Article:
Spending a little bit more time at our cottage in Northumberland recently, I started chatting to a local man who was a fisherman. During our conversation, he told me about his and his wife's affection for a semi-tame partridge that spent much of its time in their garden, and consequently, from time to time they fed the bird. They had called it Freddie, and he talked in warm terms as though it was almost a surrogate offspring. He and his wife felt it abhorrent that these cute birds, together with pheasants, were bred by the local hunting estate that he lived within, just to be shot for sport over the next year.
This seemed to me to be rather a conundrum which I pondered upon for quite some time. As a freshwater fisherman, he prided himself on his prowess to catch trout and salmon, and then probably kill them to eat later after frying them or oven baking them.
-What is the difference between fishing and game bird shooting I might have asked him?-But my manners and circumspection precluded me from asking such an ill judged antagonism...
I conclude, and this seems to meet with the ideas of John Berger and others such as Donna Haraway, that humans assume that it is acceptable to kill animals when they cannot personify, or relate in some way with their prey, or food that is hunted. Berger wrote of this in "Why look at animals" (1977), but in a slightly different way. He spoke of the peasant farmer who loved his pig and looks forward to salting [and probably eating] it. The operative word in the sentence is "and". Humans have lost their binding of both respect and necessity to kill and eat. The killing is done elsewhere or by somebody else. Any creature to be killed is, therefore "marginalised" as Berger puts it in his observations of zoo animals.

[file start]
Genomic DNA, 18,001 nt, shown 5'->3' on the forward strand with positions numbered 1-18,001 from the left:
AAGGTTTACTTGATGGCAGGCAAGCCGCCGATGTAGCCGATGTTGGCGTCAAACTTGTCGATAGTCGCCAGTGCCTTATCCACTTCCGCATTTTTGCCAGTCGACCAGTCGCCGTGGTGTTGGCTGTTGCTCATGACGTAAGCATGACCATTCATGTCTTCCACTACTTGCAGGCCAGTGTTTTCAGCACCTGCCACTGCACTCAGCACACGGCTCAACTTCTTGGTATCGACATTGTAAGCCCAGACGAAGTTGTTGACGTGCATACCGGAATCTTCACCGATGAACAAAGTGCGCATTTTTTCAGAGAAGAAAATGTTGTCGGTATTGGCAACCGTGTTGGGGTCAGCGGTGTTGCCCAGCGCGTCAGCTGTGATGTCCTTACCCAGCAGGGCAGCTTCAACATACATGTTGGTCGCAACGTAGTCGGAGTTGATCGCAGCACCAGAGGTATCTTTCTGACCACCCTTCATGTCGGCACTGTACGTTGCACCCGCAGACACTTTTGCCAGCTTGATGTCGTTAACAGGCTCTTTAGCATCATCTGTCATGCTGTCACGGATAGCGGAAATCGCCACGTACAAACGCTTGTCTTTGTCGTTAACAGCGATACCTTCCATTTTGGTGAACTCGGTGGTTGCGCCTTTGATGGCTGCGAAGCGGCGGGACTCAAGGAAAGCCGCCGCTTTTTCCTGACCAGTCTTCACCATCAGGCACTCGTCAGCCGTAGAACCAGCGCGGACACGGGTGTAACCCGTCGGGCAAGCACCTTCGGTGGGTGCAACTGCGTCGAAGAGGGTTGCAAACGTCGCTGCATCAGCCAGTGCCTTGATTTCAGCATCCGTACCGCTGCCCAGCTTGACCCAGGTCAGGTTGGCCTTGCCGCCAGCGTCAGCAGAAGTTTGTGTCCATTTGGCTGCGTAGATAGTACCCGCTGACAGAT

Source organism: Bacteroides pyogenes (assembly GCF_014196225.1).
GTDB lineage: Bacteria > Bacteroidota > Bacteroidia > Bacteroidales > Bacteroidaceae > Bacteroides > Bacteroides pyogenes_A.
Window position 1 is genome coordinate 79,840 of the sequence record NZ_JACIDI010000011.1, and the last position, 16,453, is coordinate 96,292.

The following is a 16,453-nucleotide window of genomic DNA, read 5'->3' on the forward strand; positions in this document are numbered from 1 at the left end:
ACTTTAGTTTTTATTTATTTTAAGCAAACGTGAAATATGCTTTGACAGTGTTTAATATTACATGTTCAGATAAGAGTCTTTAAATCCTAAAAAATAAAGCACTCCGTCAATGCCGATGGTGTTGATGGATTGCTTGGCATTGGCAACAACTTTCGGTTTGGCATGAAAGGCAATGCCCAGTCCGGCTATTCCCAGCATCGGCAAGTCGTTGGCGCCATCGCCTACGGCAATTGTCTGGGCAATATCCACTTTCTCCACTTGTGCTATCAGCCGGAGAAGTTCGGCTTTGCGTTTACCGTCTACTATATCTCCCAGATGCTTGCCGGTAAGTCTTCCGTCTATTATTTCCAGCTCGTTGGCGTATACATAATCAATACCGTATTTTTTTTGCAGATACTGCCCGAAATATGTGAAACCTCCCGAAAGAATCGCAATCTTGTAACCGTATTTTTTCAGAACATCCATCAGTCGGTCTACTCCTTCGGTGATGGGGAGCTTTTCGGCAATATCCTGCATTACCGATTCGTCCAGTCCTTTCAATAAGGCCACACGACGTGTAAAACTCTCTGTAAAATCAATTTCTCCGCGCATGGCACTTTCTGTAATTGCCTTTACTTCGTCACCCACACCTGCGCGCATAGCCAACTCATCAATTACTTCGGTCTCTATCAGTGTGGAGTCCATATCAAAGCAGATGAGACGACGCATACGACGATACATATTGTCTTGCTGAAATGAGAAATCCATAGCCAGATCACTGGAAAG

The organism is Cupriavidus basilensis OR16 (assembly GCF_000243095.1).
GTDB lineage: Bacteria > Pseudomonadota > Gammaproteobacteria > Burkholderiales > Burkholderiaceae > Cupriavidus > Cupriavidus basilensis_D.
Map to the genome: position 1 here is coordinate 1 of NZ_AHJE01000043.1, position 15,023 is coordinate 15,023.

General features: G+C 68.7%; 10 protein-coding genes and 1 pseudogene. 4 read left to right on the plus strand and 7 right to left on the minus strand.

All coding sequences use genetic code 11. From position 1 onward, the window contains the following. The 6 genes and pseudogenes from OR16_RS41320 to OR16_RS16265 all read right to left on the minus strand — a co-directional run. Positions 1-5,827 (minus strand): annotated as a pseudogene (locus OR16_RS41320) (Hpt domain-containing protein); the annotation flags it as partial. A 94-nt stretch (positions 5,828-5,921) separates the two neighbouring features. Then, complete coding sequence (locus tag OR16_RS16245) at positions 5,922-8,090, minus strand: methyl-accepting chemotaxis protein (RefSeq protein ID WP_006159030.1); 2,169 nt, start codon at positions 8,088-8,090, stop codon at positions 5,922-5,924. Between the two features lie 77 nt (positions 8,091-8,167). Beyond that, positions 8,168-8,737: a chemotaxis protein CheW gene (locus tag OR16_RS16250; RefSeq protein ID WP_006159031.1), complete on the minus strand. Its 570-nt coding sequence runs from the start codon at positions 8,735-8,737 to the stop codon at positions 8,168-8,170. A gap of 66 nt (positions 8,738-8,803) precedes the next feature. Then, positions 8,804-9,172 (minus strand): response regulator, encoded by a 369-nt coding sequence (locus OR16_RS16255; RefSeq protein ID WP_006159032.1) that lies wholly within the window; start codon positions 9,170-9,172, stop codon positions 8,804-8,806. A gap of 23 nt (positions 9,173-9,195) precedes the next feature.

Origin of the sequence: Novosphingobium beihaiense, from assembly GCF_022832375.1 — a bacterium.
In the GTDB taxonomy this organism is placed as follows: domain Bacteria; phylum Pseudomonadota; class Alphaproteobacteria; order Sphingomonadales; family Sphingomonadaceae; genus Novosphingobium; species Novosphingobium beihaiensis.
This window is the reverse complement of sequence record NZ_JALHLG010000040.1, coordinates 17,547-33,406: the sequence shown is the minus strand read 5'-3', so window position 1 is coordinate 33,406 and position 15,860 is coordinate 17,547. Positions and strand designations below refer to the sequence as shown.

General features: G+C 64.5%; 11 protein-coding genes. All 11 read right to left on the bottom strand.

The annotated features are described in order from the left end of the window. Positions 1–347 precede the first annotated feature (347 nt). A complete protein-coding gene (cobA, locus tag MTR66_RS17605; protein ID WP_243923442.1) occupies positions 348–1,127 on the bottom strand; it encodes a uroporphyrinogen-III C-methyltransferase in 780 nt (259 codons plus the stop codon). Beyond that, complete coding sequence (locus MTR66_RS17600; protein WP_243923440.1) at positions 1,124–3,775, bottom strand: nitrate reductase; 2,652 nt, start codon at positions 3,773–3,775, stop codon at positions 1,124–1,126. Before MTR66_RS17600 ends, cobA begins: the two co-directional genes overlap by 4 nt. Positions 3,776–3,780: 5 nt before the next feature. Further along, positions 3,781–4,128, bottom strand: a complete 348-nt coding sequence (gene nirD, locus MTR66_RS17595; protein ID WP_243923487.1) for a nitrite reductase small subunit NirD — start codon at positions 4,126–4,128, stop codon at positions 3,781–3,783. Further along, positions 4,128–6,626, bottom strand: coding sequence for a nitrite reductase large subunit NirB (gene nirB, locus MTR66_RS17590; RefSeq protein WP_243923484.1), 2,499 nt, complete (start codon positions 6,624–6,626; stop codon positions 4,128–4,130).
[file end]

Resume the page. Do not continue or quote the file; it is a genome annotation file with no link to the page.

Likewise I think of the predicament of the Peregrine in that he/or she has to hunt in order to live. In fact, death requires life and necessarily life requires death and the cycle is a continuous one throughout nature. There are no rules to nature is Nietzsche pointed out almost a hundred years or so before John Berger's writings.
Whilst thinking about this strange conundrum that humankind put themselves into, I imagined myself looking down on a line of rocks that appear as an outcrop in the distance, and quickly sketched a detached view.
In thinking about my sketch, the detached observation in itself is a metaphor for thinking about the human condition in so many ways.
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